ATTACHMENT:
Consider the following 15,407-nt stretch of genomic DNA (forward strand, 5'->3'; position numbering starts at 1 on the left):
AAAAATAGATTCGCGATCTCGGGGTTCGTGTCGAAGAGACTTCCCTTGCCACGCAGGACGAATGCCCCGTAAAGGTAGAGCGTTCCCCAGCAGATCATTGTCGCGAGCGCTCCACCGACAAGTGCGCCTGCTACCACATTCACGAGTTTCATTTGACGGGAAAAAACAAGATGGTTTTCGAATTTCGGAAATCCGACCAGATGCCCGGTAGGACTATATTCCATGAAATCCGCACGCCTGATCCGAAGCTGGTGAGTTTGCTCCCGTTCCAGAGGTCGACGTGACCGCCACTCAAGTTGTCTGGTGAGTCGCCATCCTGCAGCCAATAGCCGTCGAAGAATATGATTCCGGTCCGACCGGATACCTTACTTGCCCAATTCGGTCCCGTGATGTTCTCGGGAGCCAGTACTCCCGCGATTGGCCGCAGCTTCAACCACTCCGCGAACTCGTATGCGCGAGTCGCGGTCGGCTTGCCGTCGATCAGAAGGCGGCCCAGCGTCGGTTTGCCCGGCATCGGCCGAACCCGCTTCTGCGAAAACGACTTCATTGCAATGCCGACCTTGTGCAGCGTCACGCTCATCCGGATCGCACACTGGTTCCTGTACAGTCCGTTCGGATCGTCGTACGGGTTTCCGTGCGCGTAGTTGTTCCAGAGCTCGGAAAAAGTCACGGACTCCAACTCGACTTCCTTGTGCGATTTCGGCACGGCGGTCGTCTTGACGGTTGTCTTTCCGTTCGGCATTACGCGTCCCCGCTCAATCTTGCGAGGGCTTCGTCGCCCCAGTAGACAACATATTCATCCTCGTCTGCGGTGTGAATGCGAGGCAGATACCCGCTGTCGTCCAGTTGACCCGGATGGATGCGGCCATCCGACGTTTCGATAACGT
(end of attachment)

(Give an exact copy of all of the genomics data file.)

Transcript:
Consider the following 15,407-nt stretch of genomic DNA (forward strand, 5'->3'; position numbering starts at 1 on the left):
AAAAATAGATTCGCGATCTCGGGGTTCGTGTCGAAGAGACTTCCCTTGCCACGCAGGACGAATGCCCCGTAAAGGTAGAGCGTTCCCCAGCAGATCATTGTCGCGAGCGCTCCACCGACAAGTGCGCCTGCTACCACATTCACGAGTTTCATTTGACGGGAAAAAACAAGATGGTTTTCGAATTTCGGAAATCCGACCAGATGCCCGGTAGGACTATATTCCATGAAATCCGCACGCCTGATCCGAAGCTGGTGAGTTTGCTCCCGTTCCAGAGGTCGACGTGACCGCCACTCAAGTTGTCTGGTGAGTCGCCATCCTGCAGCCAATAGCCGTCGAAGAATATGATTCCGGTCCGACCGGATACCTTACTTGCCCAATTCGGTCCCGTGATGTTCTCGGGAGCCAGTACTCCCGCGATTGGCCGCAGCTTCAACCACTCCGCGAACTCGTATGCGCGAGTCGCGGTCGGCTTGCCGTCGATCAGAAGGCGGCCCAGCGTCGGTTTGCCCGGCATCGGCCGAACCCGCTTCTGCGAAAACGACTTCATTGCAATGCCGACCTTGTGCAGCGTCACGCTCATCCGGATCGCACACTGGTTCCTGTACAGTCCGTTCGGATCGTCGTACGGGTTTCCGTGCGCGTAGTTGTTCCAGAGCTCGGAAAAAGTCACGGACTCCAACTCGACTTCCTTGTGCGATTTCGGCACGGCGGTCGTCTTGACGGTTGTCTTTCCGTTCGGCATTACGCGTCCCCGCTCAATCTTGCGAGGGCTTCGTCGCCCCAGTAGACAACATATTCATCCTCGTCTGCGGTGTGAATGCGAGGCAGATACCCGCTGTCGTCCAGTTGACCCGGATGGATGCGGCCATCCGACGTTTCGATAACGT